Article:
The gel injection was meant to “beef up” a weak or thin meniscus, but it turns out that mom simply no longer HAD a meniscus. She had been rubbing bone on bone through the entire walk. The gel, without a meniscus to inject IN to, had simply dispersed around her knee, and within a couple of weeks was no longer a going concern.
She walked to pre-op with 3 trays of homemade cookies. One for the pre-op team, one for the surgical team, and one for the post-op care. When her surgeon had warned her that she would likely need it replaced again in 10 years from the amount of wear she was going to be putting on it, her response was, “Then we’ll replace it again.”
So with a new knee she began training again.
She found her back and hips hurt some, but what would you expect from torquing your back to compensate for walking bone-on-bone?
At some point during that next year of training, while at one of her early morning pleasure walks she suffered a minor stroke. She got to the hospital within a couple of hours, and fortunately it was a hospital that had a stroke center. For a second time, she was quite lucky. By the end of the day, she showed no symptoms of having recently suffered a stroke other than her memory was a little spotty and her general mental agility was a bit slower. One thing she had not slowed down on was her desire to walk. By the evening of her first night in the hospital she was already begging the doctors to let her walk around the stroke ward. Doctors generally hold activity that would raise one’s blood pressure with disdain in the stroke ward, so they forbid it. By the morning though, they had relented under her onslaught and the MRI’s inability to find the stroke. It was something of a surreal picture, this solitary woman holding her I.V. stand and walking around the stroke ward, while every other patient is being kept as immobile as possible. In the end it took four MRIs to find the crafty little bugger, and while very small, it was very real. The cause was never really locked down, but within our family, we feel it was her feverish addiction to landing planes on her tablet.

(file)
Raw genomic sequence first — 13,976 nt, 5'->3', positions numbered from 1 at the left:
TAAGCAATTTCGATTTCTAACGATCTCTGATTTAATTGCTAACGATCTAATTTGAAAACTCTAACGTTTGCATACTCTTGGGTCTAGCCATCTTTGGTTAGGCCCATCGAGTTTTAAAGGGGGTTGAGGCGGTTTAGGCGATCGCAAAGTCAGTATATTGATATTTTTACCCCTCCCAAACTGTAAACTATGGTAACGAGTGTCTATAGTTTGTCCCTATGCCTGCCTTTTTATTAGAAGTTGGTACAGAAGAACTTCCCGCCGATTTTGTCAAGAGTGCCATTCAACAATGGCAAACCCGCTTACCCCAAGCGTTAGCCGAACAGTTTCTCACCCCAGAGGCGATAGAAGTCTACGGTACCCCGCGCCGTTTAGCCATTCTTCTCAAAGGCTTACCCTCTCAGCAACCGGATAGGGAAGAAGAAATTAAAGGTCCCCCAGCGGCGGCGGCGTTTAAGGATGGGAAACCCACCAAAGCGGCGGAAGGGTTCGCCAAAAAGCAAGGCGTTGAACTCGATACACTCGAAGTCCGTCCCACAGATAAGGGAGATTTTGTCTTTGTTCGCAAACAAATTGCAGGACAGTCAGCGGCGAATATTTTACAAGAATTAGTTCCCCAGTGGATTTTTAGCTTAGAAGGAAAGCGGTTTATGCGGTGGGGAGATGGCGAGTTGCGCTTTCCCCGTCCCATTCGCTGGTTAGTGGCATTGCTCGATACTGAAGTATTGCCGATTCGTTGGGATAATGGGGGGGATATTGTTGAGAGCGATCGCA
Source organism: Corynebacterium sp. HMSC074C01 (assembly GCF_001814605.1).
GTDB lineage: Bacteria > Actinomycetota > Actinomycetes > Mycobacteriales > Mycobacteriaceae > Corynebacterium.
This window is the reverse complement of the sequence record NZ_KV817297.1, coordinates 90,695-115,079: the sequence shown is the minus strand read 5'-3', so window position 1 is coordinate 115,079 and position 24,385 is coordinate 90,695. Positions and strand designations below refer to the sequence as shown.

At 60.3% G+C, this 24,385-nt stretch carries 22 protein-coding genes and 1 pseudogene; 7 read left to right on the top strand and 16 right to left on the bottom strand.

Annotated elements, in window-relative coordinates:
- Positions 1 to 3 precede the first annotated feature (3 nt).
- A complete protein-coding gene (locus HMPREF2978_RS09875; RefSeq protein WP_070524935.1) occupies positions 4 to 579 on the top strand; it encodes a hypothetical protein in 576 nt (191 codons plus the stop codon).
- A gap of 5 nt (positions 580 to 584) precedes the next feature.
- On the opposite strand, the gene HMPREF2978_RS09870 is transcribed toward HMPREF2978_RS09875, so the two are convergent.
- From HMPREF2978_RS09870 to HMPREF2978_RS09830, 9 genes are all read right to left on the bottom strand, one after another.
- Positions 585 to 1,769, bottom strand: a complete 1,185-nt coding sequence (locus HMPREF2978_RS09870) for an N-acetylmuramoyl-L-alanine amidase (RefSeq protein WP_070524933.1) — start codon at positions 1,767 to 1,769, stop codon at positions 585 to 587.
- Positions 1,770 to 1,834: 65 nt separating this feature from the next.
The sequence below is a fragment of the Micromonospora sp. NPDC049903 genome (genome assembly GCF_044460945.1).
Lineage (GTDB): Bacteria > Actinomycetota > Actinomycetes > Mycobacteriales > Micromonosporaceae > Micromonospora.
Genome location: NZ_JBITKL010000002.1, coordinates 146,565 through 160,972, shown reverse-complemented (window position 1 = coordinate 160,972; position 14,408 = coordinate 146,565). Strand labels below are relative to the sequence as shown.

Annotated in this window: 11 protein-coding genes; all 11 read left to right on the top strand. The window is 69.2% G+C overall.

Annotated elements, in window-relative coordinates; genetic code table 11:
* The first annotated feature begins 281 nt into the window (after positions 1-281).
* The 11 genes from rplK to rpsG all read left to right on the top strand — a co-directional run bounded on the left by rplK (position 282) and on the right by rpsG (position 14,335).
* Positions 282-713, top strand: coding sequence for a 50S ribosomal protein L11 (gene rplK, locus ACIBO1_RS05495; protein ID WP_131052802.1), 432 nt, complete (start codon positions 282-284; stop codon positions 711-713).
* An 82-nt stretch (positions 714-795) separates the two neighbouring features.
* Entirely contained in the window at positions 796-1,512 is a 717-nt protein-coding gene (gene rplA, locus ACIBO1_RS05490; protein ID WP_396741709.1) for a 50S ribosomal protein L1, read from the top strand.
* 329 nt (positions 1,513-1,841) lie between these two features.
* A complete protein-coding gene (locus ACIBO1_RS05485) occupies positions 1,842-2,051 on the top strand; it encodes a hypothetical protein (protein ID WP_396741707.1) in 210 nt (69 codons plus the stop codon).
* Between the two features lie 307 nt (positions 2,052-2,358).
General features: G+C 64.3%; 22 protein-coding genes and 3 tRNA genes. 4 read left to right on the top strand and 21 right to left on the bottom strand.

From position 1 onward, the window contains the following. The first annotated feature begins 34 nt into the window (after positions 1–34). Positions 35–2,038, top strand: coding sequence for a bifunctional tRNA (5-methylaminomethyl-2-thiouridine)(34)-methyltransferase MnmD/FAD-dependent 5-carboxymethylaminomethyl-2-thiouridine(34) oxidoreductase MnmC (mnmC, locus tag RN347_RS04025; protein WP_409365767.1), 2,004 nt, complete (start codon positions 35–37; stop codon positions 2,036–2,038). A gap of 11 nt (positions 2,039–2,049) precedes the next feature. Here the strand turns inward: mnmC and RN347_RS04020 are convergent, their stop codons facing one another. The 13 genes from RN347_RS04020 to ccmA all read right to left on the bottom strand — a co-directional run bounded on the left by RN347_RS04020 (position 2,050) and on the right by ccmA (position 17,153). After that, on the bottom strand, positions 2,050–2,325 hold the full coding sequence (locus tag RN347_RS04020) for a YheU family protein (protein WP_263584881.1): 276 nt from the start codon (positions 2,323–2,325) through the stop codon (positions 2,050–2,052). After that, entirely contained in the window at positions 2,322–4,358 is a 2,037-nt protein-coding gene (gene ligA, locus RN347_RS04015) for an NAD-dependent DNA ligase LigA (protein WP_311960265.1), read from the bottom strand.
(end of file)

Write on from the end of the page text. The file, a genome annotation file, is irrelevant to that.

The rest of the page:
She was cleared to train once again, and once again she was up and walking. She did the 3 Day that year, but had trouble with her back and her hips. By the end of the year it was getting difficult to stand up from a seated position. So the next year she went back to her surgeon, perhaps there was something wrong with the knee?
I should mention that during this time, the physical therapist she was seeing in the hospital for her knee replacement got cancer. She called mom to walk her through it. Through the good and the rough, mom was always available. That’s mom. In a hospital full of support, the caregiver calls the woman who intrinsically gives care.
As it turned out the knee was holding up. her hips on the other hand, had simply evaporated. Quite literally. One hip socket was so degraded that it was supported more by the muscle she’d developed from decades of walking daily than by bone. Keep in mind, we’re talking about a woman in her late 60’s at this point, I can only hope to have her muscle mass at that age. And one hip was bad enough, but both hips needed surgery. So she had to limit her training until they were done.
She had the hips scheduled to be replaced 11 weeks apart, the last done 7 weeks before the 3 Day. (It could be 7 weeks apart, 11 weeks before, the hospital visits all start running together year after year) So it was back to the hospital two more times, back to the now recovering therapist, and back to the eager smiles and anxious stomachs of the pre-op team, the surgical team, and the post-op care team. She didn’t disappoint. The night before each of the surgeries she stayed up making cookies and toffee for them, and she was downright draconian in her desire to see those treats eaten.
She walked the 3 Day that year on a well-worn artificial knee, and two freshly minted artificial hips. However, all was not well. We lost a member of our 3 Day team to breast cancer that year, a woman mom had helped usher through the waters of breast cancer, and for whom mom had developed a special maternal affection. And on top of that, mom’s artificial knee gave her quite a bit of pain.